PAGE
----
According to an article in The Kennebec Journal, Brenda Peluso, executive director for the Maine Association of Nonprofits, sent a letter to the governor requesting to have a seat at one of his upcoming workshops.  She hoped it would give her an opportunity to talk about the obstacles nonprofits face when it comes to job creation.  What she got instead was a letter from LePage's secretary rejecting her request:

"Because the goal is to hear firsthand from businesses, first priority will be given to them with seating.  If the situation changes as the event nears, I would be happy to include you on an alternate list and contact you."
Nonprofits employ 82,000 people in Maine.  Only the retail industry employs more people, so Peluso thought it would have been appropriate for them to have a seat at the table.  In a statement given to The Journal, LePage's press secretary said the upcoming workshops were meant only for private enterprises, which he believes are the primary sources of job creation in Maine.

Tuesday, October 18, 2011

How To Find New Donors Through Twitter

The rise of social media has given nonprofits another option to attract new donors.  Yet with so many of these websites out there, it can be hard to figure out which one is best to use.  Of all the options out there, Twitter presents an intriguing choice.  It's simple to set up and, if used properly, can quickly spread the word about your mission.

Our own Sam Fanburg attended the 2011 National Catholic Development Conference (NCDC) back in September.  One of the many speakers he listened to was Eric Streiff, senior vice president at Douglas Shaw & Associates.  He explained how to best use Twitter to cultivate new donors:

* Engage -- Twitter can be great to gather information about what donors believe. Use the services to cultivate donors, prospects and friends.

* Pay Attention -- Spend time looking at what other people are talking about. Twitter is a place to create online buzz and tweets and re-tweets can help garner more supporters.

* Utilize Hashtags -- Use hashtags to try to get your cause to trend, or capitalize on other popular hashtags if they pertain to your organization. This is a very noisy, limited platform. Getting your organization noticed takes a lot of time and energy.

* SPAM -- Do not just send people endless tweets. As easy as it can be to cultivate and advocate, it is just as easy to turn someone off to your causes.

Wendy Spencer Appointed CEO Of Corporation For National And Community Service

When Patrick Corvington resigned as CEO of the Corporation For National And Community Service (CNCS) in April, the search was on for a replacement.  6 months later, that replacement has been found in Wendy Spencer.

Spencer, who was the CEO of the Governor's Commission on Volunteerism and Community Service in Florida, was nominated for the position yesterday by President Barack Obama.  She now must be approved by the U.S. Senate.  The CNCS engages more than five million Americans in service through Senior Corps, AmeriCorps, and Learn and Serve America, and leads President Obama's national call to service initiative, United We Serve.  The CNCS has been something of a punching bag for members of Congress, who have written legislation that appropriates $280 million for the agency, which has an overall budget of $1.09 million.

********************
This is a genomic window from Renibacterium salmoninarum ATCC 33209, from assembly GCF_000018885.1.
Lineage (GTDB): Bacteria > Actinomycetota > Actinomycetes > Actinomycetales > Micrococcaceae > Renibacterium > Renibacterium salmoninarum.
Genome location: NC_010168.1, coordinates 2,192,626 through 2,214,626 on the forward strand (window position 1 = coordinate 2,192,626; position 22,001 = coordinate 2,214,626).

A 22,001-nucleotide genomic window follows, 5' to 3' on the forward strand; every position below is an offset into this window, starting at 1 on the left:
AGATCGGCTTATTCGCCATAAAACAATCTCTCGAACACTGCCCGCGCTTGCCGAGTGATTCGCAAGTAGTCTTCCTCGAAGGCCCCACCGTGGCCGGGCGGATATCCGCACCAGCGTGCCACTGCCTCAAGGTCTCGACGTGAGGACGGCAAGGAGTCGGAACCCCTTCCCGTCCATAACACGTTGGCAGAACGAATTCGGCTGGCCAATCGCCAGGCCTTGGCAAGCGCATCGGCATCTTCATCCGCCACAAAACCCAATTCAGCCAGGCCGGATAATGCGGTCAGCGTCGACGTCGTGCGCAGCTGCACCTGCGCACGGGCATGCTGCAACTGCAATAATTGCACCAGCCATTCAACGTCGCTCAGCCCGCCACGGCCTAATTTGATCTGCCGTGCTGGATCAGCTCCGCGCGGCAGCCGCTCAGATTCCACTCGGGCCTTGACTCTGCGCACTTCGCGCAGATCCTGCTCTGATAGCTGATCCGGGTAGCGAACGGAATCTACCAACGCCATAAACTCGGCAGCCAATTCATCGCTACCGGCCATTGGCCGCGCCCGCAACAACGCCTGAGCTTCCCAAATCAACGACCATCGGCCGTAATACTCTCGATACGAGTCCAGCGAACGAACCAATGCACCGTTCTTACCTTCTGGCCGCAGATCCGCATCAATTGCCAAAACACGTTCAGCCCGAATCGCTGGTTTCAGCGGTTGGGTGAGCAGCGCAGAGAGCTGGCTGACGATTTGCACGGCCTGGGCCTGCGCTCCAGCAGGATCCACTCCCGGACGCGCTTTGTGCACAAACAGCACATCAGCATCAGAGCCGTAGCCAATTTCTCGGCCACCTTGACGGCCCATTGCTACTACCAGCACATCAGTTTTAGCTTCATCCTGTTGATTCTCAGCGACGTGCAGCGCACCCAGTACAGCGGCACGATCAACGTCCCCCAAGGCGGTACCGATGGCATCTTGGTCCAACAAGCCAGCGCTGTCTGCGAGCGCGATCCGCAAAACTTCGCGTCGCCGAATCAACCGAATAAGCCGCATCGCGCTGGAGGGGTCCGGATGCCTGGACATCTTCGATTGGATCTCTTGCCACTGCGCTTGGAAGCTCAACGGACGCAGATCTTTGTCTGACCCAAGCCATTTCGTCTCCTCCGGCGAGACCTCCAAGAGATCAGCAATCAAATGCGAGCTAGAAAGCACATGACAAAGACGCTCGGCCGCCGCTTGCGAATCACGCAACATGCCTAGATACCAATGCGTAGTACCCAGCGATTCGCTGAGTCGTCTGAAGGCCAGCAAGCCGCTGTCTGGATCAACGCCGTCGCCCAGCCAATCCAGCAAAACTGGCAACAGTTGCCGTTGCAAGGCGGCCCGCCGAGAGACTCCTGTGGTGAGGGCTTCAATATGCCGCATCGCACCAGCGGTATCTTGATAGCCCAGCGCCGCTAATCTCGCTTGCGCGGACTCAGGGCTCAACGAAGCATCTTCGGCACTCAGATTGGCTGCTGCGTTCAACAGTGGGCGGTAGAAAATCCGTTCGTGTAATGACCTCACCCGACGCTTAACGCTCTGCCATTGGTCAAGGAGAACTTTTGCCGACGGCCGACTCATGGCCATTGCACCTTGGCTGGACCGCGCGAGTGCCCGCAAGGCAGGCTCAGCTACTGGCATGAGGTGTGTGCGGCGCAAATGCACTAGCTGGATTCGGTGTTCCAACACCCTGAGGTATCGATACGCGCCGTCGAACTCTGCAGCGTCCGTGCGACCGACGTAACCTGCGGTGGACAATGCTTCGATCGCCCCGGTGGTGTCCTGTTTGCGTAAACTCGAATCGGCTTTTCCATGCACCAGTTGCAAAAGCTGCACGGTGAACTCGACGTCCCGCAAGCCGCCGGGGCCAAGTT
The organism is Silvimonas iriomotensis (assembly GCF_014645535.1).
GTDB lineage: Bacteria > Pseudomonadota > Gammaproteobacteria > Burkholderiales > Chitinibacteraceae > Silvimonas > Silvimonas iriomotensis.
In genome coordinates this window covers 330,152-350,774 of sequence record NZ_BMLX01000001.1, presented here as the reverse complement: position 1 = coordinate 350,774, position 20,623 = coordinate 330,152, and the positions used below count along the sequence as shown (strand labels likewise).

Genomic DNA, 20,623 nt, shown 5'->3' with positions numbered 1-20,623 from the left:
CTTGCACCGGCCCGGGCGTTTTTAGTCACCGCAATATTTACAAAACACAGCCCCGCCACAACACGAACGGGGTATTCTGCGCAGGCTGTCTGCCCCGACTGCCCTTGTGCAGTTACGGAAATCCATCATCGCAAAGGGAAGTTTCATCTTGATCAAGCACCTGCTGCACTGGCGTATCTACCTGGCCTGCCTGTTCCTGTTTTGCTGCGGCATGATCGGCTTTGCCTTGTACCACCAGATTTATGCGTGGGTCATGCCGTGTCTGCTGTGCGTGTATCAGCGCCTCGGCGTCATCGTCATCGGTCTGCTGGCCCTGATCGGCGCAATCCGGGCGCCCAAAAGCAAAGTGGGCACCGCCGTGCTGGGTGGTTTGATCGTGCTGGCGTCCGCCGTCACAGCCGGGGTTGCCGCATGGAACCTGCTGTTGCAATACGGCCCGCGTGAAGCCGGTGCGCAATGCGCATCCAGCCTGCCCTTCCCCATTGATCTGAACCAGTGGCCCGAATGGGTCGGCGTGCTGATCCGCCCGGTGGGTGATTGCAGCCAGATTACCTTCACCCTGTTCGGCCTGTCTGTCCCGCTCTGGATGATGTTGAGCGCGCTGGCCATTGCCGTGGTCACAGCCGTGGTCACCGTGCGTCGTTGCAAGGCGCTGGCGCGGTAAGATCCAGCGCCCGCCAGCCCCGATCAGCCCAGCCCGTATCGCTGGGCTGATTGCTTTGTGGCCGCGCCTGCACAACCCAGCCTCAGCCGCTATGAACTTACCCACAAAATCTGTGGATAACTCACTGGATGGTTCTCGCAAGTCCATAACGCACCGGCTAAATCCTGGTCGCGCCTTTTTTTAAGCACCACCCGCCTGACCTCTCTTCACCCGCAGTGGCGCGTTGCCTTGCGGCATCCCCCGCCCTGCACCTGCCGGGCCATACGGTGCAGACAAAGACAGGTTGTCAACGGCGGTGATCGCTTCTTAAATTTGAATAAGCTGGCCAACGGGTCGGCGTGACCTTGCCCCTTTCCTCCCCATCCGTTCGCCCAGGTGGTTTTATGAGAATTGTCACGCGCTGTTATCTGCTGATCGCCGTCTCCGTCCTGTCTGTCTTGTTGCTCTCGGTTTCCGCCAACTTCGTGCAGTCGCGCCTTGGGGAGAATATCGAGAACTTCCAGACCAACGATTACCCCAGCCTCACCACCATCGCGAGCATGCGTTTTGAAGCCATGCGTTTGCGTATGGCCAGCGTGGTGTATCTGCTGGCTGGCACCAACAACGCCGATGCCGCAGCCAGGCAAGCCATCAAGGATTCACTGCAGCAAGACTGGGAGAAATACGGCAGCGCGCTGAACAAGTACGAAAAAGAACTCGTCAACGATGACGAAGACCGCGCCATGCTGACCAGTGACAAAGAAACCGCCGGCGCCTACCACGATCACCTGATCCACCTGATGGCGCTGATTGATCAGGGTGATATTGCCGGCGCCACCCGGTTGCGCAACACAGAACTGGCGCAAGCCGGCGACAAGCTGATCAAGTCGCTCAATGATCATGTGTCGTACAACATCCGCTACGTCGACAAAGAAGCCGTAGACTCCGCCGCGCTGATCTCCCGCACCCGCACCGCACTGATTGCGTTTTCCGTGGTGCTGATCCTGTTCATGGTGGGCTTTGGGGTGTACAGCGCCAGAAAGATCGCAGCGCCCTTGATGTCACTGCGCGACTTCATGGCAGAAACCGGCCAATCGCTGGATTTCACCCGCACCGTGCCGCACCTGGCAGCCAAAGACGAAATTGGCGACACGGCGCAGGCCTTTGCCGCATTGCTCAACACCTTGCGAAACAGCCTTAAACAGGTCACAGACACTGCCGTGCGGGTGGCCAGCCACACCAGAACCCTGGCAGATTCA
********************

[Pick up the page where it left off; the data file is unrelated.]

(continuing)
You can read the full story on Spencer's nomination, including reaction from key figures in the nonprofit sector, over on our website.

Monday, October 17, 2011

Milwaukee Nonprofits Cashed In On Brewers' Playoff Run

The Milwaukee Brewers' playoff run might be over--they lost to the St. Louis Cardinals 12-6 in game 6 of the National League Championship Series (NLCS) on Sunday--but nonprofits were sure to cash in while the good times lasted.

According to an article in The Journal Sentinel, Sportservice, which runs the concession stands at Brewers home games, had a deal with local nonprofit groups that allowed their employees to work at the stands for a cut of the revenues.  The groups that sent employees to work there would earn 10 percent of the sales.  Sportservice has been working with Milwaukee nonprofits since the '90s, and groups have bought in a ton of money from it.  According to the article, one group raised $50,000 in a year.  Deals like this take place across the country, though it's usually in the minor leagues.

With the Brewers making their longest playoff run since 1982, when they reached the World Series, nonprofits were able to make more money than they might have during a normal year.  Unfortunately for nonprofits and Brewers fans, baseball in Wisconsin will be on hold until 2012.

Nonprofit Management Tip: Moving To The Next Stage Of Your Career

Turnover is a big part of jobs these days.  Whereas it was not uncommon for people to stick with their work for 20+ years in the past, these days the average stay at a job is much shorter.  With more people moving on from their careers, how can you distinguish yourself from the past?  The NonProfit Times just put up a new management tip about that very topic:

* Find Your Passion: Sit down and figure out your best attributes. Test your list with a trusted friend, along with a trusted co-worker.


* Create A List: Use the list to describe your accomplishments; challenges you’ve faced; and, experiences you want to have during your career.


* Elevator Speech: Prepare a short speech that encapsulates your experiences and advantages. These types of speeches should last 30 seconds.


* Where Will You Go?: Outline ins and outs to your work. Do you want to be involved in fundraising or do a little of everything? Do you want to work in a small shop or big shop? These are all questions you should be asking yourself.

Want to learn more about professional development?  Check out our devoted page on that topic for even more tips.